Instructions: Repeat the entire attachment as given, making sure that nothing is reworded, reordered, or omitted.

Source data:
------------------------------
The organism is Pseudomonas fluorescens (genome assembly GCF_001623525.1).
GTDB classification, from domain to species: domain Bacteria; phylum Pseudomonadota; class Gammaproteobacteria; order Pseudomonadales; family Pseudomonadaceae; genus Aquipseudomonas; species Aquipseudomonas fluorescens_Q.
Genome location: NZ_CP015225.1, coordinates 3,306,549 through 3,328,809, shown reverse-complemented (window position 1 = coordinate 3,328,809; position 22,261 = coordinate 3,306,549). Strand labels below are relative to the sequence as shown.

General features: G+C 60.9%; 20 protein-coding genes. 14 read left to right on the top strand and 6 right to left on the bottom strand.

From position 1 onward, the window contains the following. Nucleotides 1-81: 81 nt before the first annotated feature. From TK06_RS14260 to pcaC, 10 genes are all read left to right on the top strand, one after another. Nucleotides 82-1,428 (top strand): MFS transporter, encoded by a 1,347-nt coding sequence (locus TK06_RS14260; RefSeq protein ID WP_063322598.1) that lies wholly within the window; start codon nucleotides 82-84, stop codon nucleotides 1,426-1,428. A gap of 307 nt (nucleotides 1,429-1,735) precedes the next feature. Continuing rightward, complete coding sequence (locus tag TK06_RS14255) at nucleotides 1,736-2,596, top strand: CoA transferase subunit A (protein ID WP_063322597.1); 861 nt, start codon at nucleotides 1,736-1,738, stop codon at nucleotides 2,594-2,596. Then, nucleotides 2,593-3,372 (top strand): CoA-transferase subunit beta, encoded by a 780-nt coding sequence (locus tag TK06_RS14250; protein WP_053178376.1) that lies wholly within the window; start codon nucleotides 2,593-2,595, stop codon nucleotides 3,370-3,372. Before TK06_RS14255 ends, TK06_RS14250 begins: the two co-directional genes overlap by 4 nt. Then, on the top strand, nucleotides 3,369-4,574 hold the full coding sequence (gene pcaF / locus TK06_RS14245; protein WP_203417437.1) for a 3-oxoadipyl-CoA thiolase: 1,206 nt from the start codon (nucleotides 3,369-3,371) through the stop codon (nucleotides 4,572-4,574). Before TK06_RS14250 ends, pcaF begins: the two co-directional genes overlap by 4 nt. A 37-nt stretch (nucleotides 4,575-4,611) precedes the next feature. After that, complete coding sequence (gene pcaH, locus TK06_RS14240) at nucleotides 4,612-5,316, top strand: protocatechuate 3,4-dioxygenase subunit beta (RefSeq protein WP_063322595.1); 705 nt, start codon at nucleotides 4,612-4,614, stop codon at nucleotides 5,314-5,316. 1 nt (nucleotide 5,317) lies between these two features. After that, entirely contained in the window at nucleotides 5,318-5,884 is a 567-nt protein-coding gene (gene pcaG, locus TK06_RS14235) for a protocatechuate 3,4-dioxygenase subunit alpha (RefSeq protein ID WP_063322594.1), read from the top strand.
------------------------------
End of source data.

The organism is Pseudomonas fluorescens (genome assembly GCF_001623525.1).
GTDB classification, from domain to species: domain Bacteria; phylum Pseudomonadota; class Gammaproteobacteria; order Pseudomonadales; family Pseudomonadaceae; genus Aquipseudomonas; species Aquipseudomonas fluorescens_Q.
Genome location: NZ_CP015225.1, coordinates 3,306,549 through 3,328,809, shown reverse-complemented (window position 1 = coordinate 3,328,809; position 22,261 = coordinate 3,306,549). Strand labels below are relative to the sequence as shown.

General features: G+C 60.9%; 20 protein-coding genes. 14 read left to right on the top strand and 6 right to left on the bottom strand.

From position 1 onward, the window contains the following. Nucleotides 1-81: 81 nt before the first annotated feature. From TK06_RS14260 to pcaC, 10 genes are all read left to right on the top strand, one after another. Nucleotides 82-1,428 (top strand): MFS transporter, encoded by a 1,347-nt coding sequence (locus TK06_RS14260; RefSeq protein ID WP_063322598.1) that lies wholly within the window; start codon nucleotides 82-84, stop codon nucleotides 1,426-1,428. A gap of 307 nt (nucleotides 1,429-1,735) precedes the next feature. Continuing rightward, complete coding sequence (locus tag TK06_RS14255) at nucleotides 1,736-2,596, top strand: CoA transferase subunit A (protein ID WP_063322597.1); 861 nt, start codon at nucleotides 1,736-1,738, stop codon at nucleotides 2,594-2,596. Then, nucleotides 2,593-3,372 (top strand): CoA-transferase subunit beta, encoded by a 780-nt coding sequence (locus tag TK06_RS14250; protein WP_053178376.1) that lies wholly within the window; start codon nucleotides 2,593-2,595, stop codon nucleotides 3,370-3,372. Before TK06_RS14255 ends, TK06_RS14250 begins: the two co-directional genes overlap by 4 nt. Then, on the top strand, nucleotides 3,369-4,574 hold the full coding sequence (gene pcaF / locus TK06_RS14245; protein WP_203417437.1) for a 3-oxoadipyl-CoA thiolase: 1,206 nt from the start codon (nucleotides 3,369-3,371) through the stop codon (nucleotides 4,572-4,574). Before TK06_RS14250 ends, pcaF begins: the two co-directional genes overlap by 4 nt. A 37-nt stretch (nucleotides 4,575-4,611) precedes the next feature. After that, complete coding sequence (gene pcaH, locus TK06_RS14240) at nucleotides 4,612-5,316, top strand: protocatechuate 3,4-dioxygenase subunit beta (RefSeq protein WP_063322595.1); 705 nt, start codon at nucleotides 4,612-4,614, stop codon at nucleotides 5,314-5,316. 1 nt (nucleotide 5,317) lies between these two features. After that, entirely contained in the window at nucleotides 5,318-5,884 is a 567-nt protein-coding gene (gene pcaG, locus TK06_RS14235) for a protocatechuate 3,4-dioxygenase subunit alpha (RefSeq protein ID WP_063322594.1), read from the top strand.